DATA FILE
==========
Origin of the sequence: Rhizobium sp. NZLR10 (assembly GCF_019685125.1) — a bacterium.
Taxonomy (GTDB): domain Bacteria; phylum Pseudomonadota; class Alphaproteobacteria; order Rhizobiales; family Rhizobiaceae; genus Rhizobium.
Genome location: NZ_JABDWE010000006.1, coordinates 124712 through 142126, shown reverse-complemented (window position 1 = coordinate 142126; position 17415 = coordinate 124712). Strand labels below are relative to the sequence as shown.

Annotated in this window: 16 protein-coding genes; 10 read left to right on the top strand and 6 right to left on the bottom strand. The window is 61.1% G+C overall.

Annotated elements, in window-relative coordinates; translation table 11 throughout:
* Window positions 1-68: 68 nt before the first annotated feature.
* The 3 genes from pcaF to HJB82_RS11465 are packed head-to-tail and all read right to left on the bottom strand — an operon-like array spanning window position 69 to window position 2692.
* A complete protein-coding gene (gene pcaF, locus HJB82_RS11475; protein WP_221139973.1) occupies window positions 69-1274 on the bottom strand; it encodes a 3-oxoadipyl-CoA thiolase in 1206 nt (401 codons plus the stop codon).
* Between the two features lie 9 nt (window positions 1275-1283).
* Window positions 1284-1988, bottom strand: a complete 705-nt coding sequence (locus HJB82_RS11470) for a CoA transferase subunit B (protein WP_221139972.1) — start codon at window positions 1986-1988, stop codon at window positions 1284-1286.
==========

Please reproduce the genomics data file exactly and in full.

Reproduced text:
Origin of the sequence: Rhizobium sp. NZLR10 (assembly GCF_019685125.1) — a bacterium.
Taxonomy (GTDB): domain Bacteria; phylum Pseudomonadota; class Alphaproteobacteria; order Rhizobiales; family Rhizobiaceae; genus Rhizobium.
Genome location: NZ_JABDWE010000006.1, coordinates 124712 through 142126, shown reverse-complemented (window position 1 = coordinate 142126; position 17415 = coordinate 124712). Strand labels below are relative to the sequence as shown.

Annotated in this window: 16 protein-coding genes; 10 read left to right on the top strand and 6 right to left on the bottom strand. The window is 61.1% G+C overall.

Annotated elements, in window-relative coordinates; translation table 11 throughout:
* Window positions 1-68: 68 nt before the first annotated feature.
* The 3 genes from pcaF to HJB82_RS11465 are packed head-to-tail and all read right to left on the bottom strand — an operon-like array spanning window position 69 to window position 2692.
* A complete protein-coding gene (gene pcaF, locus HJB82_RS11475; protein WP_221139973.1) occupies window positions 69-1274 on the bottom strand; it encodes a 3-oxoadipyl-CoA thiolase in 1206 nt (401 codons plus the stop codon).
* Between the two features lie 9 nt (window positions 1275-1283).
* Window positions 1284-1988, bottom strand: a complete 705-nt coding sequence (locus HJB82_RS11470) for a CoA transferase subunit B (protein WP_221139972.1) — start codon at window positions 1986-1988, stop codon at window positions 1284-1286.